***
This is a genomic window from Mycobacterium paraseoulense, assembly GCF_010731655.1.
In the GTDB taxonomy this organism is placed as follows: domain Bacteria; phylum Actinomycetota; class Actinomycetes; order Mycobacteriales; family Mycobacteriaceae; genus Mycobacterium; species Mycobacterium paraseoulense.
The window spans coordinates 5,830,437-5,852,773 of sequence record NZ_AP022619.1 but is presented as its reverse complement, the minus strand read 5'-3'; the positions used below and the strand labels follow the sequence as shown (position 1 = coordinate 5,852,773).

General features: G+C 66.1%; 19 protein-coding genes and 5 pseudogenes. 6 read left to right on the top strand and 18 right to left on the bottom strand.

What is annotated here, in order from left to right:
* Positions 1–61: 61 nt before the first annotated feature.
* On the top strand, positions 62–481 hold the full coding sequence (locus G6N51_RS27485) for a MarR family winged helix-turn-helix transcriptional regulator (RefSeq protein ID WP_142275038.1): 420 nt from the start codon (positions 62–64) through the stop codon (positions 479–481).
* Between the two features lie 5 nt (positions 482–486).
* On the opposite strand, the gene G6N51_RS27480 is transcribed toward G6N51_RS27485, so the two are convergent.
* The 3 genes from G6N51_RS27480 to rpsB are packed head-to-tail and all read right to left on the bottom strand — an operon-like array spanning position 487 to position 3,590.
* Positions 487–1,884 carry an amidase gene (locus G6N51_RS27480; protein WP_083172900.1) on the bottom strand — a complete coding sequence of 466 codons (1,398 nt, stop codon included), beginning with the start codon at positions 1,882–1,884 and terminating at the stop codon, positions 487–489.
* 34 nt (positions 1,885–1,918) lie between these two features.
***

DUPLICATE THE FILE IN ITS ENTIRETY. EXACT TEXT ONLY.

This is a genomic window from Mycobacterium paraseoulense, assembly GCF_010731655.1.
In the GTDB taxonomy this organism is placed as follows: domain Bacteria; phylum Actinomycetota; class Actinomycetes; order Mycobacteriales; family Mycobacteriaceae; genus Mycobacterium; species Mycobacterium paraseoulense.
The window spans coordinates 5,830,437-5,852,773 of sequence record NZ_AP022619.1 but is presented as its reverse complement, the minus strand read 5'-3'; the positions used below and the strand labels follow the sequence as shown (position 1 = coordinate 5,852,773).

General features: G+C 66.1%; 19 protein-coding genes and 5 pseudogenes. 6 read left to right on the top strand and 18 right to left on the bottom strand.

What is annotated here, in order from left to right:
* Positions 1–61: 61 nt before the first annotated feature.
* On the top strand, positions 62–481 hold the full coding sequence (locus G6N51_RS27485) for a MarR family winged helix-turn-helix transcriptional regulator (RefSeq protein ID WP_142275038.1): 420 nt from the start codon (positions 62–64) through the stop codon (positions 479–481).
* Between the two features lie 5 nt (positions 482–486).
* On the opposite strand, the gene G6N51_RS27480 is transcribed toward G6N51_RS27485, so the two are convergent.
* The 3 genes from G6N51_RS27480 to rpsB are packed head-to-tail and all read right to left on the bottom strand — an operon-like array spanning position 487 to position 3,590.
* Positions 487–1,884 carry an amidase gene (locus G6N51_RS27480; protein WP_083172900.1) on the bottom strand — a complete coding sequence of 466 codons (1,398 nt, stop codon included), beginning with the start codon at positions 1,882–1,884 and terminating at the stop codon, positions 487–489.
* 34 nt (positions 1,885–1,918) lie between these two features.